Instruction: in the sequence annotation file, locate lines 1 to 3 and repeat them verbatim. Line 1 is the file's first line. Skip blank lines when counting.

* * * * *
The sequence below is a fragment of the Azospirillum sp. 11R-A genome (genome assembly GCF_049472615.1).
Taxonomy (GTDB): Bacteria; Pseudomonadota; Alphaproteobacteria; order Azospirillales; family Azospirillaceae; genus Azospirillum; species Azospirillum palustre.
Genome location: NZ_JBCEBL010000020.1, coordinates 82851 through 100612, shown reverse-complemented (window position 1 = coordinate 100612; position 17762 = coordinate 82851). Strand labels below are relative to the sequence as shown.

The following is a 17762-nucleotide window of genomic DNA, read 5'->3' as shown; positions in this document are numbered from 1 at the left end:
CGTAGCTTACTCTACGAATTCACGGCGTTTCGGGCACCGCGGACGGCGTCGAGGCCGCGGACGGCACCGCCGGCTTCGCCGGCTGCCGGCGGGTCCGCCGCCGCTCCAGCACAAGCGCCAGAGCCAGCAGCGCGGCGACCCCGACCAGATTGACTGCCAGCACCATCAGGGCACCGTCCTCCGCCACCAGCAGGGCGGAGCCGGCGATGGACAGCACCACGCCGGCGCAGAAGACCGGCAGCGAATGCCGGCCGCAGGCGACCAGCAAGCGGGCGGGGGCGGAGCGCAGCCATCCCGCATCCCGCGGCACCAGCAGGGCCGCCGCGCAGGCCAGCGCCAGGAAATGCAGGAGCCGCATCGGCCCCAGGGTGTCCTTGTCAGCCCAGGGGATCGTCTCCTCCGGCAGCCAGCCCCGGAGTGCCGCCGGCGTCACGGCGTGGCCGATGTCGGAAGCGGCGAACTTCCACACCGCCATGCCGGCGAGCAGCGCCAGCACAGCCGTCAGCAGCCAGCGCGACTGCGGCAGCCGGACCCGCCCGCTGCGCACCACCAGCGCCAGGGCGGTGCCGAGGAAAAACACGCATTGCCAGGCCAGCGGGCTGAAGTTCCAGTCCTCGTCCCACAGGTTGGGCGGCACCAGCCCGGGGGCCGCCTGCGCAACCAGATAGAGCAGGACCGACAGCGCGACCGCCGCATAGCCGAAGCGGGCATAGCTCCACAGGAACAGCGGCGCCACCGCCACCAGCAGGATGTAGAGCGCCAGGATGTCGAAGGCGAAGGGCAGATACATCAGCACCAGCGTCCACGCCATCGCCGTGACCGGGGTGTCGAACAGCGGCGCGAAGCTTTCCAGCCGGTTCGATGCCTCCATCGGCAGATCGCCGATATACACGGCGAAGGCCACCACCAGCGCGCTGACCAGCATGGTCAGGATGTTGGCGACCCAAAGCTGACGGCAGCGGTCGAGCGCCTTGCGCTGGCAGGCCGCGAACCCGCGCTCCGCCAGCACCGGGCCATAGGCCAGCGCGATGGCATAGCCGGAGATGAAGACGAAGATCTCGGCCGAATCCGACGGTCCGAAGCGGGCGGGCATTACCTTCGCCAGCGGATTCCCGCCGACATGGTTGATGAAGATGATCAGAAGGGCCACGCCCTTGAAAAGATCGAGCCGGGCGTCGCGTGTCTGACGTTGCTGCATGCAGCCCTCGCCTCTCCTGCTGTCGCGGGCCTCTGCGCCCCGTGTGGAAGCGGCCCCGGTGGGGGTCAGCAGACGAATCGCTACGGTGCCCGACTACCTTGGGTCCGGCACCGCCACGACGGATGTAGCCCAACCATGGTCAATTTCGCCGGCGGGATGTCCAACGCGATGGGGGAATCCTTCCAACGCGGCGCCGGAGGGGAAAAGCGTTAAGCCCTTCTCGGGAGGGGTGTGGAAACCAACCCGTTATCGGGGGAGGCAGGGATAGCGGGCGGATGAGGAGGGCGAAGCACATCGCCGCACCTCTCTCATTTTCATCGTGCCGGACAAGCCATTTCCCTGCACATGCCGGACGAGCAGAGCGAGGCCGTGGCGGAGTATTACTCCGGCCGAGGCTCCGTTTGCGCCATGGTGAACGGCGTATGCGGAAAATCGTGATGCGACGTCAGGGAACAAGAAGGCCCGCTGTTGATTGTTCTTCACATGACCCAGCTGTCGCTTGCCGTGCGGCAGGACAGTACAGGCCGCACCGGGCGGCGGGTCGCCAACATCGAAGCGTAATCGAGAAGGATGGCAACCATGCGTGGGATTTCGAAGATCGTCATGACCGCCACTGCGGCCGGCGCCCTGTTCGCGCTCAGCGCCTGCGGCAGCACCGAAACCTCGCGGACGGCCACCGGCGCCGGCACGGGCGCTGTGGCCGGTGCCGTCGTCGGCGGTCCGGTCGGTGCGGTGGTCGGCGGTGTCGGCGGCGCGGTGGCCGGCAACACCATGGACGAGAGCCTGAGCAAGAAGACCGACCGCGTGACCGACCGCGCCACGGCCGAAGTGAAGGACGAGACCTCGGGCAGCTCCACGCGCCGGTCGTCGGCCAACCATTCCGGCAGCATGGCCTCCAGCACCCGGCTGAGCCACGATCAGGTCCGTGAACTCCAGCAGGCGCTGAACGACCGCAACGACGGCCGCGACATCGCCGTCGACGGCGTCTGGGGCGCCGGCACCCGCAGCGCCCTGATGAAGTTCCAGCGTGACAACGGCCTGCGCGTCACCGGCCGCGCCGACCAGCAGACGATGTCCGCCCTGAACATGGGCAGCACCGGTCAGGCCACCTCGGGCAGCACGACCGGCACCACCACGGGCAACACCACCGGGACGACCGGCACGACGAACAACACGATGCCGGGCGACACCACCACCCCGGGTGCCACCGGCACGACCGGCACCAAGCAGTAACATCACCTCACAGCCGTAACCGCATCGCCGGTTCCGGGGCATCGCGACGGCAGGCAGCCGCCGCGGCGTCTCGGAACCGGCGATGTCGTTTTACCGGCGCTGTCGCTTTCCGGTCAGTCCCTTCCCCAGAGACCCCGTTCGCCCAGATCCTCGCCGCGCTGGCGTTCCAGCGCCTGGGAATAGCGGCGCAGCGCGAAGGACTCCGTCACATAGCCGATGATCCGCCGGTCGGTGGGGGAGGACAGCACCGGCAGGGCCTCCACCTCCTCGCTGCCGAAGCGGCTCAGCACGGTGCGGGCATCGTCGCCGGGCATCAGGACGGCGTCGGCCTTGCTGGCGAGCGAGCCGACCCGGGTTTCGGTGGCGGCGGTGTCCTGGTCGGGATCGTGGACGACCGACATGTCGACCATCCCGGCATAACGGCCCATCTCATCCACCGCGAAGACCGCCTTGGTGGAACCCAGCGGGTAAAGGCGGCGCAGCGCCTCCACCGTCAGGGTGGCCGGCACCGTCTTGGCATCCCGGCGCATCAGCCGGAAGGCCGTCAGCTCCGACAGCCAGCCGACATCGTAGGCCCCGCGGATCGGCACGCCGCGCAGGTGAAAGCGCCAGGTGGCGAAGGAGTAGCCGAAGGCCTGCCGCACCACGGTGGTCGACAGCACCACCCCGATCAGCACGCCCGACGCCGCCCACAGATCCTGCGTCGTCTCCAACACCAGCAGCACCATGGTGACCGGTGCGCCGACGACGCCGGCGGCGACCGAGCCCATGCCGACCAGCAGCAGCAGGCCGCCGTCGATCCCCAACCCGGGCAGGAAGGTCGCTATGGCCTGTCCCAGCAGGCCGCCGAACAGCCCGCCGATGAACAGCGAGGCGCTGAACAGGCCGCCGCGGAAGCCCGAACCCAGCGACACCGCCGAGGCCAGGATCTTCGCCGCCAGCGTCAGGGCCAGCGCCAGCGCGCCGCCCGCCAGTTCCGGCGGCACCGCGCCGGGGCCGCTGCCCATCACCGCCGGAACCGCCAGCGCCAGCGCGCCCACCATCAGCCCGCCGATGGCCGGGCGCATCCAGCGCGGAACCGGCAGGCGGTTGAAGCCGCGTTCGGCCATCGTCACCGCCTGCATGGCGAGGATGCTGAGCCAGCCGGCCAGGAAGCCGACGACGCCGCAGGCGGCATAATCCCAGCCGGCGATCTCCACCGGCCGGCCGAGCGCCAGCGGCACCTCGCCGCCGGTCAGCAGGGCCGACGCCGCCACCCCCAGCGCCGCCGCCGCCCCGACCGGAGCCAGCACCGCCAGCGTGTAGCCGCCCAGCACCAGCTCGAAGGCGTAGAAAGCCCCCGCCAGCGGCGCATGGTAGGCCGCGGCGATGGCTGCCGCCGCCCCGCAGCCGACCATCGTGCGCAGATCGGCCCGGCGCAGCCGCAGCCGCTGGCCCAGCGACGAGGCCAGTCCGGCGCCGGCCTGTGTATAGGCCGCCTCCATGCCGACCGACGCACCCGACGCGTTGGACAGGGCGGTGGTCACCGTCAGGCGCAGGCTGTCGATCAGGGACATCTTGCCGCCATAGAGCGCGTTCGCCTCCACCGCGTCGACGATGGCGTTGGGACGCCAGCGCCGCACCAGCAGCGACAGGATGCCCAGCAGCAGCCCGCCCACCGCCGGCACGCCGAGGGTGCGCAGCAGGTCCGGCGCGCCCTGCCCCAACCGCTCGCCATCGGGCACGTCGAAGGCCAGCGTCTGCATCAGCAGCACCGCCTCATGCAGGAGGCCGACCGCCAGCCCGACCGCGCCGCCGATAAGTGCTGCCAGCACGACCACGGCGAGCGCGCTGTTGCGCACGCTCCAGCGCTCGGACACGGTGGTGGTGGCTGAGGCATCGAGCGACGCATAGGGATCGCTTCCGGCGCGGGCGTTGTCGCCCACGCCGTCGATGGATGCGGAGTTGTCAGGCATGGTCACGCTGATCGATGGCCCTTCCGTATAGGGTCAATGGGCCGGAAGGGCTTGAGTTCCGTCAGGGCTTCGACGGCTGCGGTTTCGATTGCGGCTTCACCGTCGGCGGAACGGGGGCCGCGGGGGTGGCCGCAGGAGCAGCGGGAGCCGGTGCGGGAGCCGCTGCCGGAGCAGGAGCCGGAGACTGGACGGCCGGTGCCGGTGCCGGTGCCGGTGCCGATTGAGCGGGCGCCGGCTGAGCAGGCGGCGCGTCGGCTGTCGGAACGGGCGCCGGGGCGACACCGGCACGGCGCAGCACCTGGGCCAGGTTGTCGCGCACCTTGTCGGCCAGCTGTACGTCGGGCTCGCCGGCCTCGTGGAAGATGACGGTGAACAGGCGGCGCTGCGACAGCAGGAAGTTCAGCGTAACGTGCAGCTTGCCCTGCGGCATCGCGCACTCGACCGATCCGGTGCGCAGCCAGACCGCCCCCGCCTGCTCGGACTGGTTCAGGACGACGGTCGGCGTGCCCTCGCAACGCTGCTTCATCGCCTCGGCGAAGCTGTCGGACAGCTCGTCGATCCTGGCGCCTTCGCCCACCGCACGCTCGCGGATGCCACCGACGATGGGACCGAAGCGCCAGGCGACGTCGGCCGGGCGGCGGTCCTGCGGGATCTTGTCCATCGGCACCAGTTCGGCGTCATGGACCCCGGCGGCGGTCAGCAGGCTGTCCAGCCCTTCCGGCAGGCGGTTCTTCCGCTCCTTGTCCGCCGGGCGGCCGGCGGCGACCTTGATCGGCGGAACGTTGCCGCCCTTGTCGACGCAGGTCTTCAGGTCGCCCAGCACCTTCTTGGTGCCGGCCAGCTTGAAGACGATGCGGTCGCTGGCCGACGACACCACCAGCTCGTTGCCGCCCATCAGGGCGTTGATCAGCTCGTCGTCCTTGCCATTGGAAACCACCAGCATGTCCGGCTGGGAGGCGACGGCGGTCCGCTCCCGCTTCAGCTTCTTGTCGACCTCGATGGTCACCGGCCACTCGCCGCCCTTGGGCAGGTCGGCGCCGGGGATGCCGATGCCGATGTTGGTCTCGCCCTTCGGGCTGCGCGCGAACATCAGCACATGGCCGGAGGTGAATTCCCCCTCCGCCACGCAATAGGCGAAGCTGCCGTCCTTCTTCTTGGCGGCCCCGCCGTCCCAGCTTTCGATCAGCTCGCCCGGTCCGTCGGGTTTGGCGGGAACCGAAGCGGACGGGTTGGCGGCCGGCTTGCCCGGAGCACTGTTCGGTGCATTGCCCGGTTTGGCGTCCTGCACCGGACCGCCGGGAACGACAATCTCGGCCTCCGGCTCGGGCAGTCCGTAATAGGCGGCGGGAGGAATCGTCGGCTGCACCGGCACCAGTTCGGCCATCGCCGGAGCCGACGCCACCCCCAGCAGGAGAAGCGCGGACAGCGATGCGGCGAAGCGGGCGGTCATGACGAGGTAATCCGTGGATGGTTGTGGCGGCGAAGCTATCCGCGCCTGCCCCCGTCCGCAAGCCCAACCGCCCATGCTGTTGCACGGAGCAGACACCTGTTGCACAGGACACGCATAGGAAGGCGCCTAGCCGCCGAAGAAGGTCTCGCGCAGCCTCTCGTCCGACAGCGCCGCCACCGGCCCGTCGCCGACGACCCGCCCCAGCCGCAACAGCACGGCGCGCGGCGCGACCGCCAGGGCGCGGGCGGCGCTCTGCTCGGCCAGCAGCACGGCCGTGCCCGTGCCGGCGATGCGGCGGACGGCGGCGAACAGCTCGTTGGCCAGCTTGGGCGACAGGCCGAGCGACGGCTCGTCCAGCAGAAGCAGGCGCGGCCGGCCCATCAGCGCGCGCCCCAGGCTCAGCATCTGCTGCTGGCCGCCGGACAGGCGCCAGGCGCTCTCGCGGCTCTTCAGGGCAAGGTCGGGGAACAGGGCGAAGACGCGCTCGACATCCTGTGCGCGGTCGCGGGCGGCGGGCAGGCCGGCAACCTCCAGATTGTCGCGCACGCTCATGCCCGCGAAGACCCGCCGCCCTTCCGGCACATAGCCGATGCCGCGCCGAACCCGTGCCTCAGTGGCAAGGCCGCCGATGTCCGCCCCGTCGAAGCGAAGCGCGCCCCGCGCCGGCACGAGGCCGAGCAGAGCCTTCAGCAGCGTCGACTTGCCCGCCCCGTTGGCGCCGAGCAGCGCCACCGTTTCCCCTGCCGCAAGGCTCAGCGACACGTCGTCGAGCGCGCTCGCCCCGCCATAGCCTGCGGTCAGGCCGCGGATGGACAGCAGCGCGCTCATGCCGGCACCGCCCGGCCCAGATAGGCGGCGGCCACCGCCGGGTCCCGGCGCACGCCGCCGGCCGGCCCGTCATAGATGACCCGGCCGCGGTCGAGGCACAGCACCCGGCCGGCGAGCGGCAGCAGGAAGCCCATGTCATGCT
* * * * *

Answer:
The sequence below is a fragment of the Azospirillum sp. 11R-A genome (genome assembly GCF_049472615.1).
Taxonomy (GTDB): Bacteria; Pseudomonadota; Alphaproteobacteria; order Azospirillales; family Azospirillaceae; genus Azospirillum; species Azospirillum palustre.
Genome location: NZ_JBCEBL010000020.1, coordinates 82851 through 100612, shown reverse-complemented (window position 1 = coordinate 100612; position 17762 = coordinate 82851). Strand labels below are relative to the sequence as shown.